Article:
Hearing for Self-Proclaimed Jewel Thief Canceled: She's Still Locked Up in Banning
The hearing for Doris Marie Payne, who allegedly swiped the 3.5-carat ring from El Paseo Jewelers on Oct. 21, would have determined if money Payne
wants to use for her $65,000 bail is legal tender or obtained illegally.
Riverside County Superior Court Judge Ronald L. Johnson confirmed a Feb. 3 trial readiness conference and ordered Payne back on that date. He said if Payne's attorneys wanted to file motions, they would be heard then.
Payne faces up to six years in prison if convicted of one felony count each of grand theft and burglary.
At the time of the alleged ring theft, Payne had been out of prison for about three months and was living in a Riverside motel while on probation for felony theft in a Los Angeles case.
Riverside County sheriff's Deputy Adan Yamaguchi wrote in a declaration in support of an arrest warrant that Payne would "typically charm the sales associate and ask to see multiple items at once, causing the sales associate to forget how many items they are showing."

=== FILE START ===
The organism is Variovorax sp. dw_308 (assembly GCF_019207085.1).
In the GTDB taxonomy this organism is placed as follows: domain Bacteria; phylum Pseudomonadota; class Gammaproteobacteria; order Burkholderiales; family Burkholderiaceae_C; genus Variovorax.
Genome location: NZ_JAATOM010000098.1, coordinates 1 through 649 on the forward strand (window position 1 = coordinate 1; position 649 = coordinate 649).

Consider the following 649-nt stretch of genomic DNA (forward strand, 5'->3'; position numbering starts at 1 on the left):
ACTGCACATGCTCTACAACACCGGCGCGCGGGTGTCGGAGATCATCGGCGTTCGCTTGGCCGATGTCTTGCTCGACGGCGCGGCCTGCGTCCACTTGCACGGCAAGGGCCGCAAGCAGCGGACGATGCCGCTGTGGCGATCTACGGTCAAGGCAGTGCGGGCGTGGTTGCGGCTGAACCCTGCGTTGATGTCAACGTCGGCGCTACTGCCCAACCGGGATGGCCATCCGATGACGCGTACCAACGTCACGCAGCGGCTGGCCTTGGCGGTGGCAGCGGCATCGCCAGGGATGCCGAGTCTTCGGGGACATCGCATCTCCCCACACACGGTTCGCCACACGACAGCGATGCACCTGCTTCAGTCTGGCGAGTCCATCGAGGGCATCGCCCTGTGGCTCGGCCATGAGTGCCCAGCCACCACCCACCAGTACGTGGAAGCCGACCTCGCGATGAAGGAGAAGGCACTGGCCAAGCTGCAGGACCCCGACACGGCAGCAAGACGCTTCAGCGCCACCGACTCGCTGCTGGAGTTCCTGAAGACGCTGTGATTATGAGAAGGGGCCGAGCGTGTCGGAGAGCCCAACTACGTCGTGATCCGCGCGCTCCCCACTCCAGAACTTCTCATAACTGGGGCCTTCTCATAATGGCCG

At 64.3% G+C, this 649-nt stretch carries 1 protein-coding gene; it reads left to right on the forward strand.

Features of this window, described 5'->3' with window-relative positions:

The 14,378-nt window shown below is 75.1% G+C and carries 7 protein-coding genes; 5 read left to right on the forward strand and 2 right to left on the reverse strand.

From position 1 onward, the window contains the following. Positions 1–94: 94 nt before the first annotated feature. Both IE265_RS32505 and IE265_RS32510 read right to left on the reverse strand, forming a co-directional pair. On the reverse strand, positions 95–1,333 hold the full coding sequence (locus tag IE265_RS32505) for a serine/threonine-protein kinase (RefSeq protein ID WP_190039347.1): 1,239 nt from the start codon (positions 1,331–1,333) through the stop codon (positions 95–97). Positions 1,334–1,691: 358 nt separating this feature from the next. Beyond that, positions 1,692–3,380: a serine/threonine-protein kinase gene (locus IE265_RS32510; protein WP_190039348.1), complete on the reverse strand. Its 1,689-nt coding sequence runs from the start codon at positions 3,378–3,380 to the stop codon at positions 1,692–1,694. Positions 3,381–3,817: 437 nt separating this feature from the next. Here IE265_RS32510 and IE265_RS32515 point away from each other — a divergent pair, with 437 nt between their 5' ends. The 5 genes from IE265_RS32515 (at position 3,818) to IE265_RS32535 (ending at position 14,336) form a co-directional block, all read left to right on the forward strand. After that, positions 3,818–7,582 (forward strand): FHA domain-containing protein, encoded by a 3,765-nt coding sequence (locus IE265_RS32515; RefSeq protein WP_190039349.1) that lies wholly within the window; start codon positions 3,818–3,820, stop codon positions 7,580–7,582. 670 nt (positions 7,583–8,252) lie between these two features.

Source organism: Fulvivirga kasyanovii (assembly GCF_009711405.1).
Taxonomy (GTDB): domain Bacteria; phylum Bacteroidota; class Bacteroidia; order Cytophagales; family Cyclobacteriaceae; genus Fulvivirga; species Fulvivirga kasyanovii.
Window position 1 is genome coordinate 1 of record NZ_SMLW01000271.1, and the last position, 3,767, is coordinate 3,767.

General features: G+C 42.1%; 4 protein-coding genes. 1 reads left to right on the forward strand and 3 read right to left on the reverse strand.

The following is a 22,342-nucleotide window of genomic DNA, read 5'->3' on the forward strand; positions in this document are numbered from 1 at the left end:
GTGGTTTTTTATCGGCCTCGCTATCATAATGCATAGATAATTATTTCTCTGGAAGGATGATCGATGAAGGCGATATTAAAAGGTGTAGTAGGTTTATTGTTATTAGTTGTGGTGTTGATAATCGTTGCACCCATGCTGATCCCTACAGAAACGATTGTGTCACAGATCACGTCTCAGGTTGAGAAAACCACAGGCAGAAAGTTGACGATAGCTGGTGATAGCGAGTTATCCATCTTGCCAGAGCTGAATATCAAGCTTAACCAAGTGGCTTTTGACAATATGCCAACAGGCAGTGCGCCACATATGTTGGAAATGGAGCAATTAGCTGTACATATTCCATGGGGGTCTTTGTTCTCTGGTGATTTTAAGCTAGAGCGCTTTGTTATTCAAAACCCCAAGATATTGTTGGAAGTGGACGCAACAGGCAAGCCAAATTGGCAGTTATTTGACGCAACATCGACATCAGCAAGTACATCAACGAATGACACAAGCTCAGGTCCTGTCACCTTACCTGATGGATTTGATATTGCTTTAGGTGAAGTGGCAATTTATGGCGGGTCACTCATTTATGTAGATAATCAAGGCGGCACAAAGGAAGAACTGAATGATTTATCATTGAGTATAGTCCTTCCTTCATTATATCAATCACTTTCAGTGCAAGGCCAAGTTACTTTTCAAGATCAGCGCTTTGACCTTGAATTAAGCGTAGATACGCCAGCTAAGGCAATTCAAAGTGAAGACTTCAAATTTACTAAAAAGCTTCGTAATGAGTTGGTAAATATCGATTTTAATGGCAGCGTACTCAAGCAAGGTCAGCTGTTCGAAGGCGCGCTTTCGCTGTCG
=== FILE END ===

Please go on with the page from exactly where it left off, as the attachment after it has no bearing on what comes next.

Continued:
On Oct. 21, Payne entered El Paseo Jewelers, introduced herself as "Audrey" and was shown about a dozen necklaces, he said, adding that she left without buying anything but returned an hour later and was shown some rings.
Payne told the employee she would come back the next day with a $12,000 cashier's check from Bank of America to buy some pieces, but the next day, employees realized the ring was missing, according to Yamaguchi.
Using images captured Oct. 18 in Saks Fifth Avenue in Palm Desert, deputies identified the thief as Payne, and a store security guard recognized her "from the company's run-in with Payne in 2010," when she was arrested for theft, Yamaguchi wrote.
The ring she allegedly stole in Palm Desert was found by police on Nov. 6 - in Palm Desert, at a second-hand jewelry dealer.
In "The Life and Crimes of Doris Payne," which premiered in April at the Hot Docs Canadian International Documentary Festival in Toronto, Payne says her "methodology of stealing jewelry took me all over the world . . . New York, Milan, Paris, Rome, London."
Reported by City News Service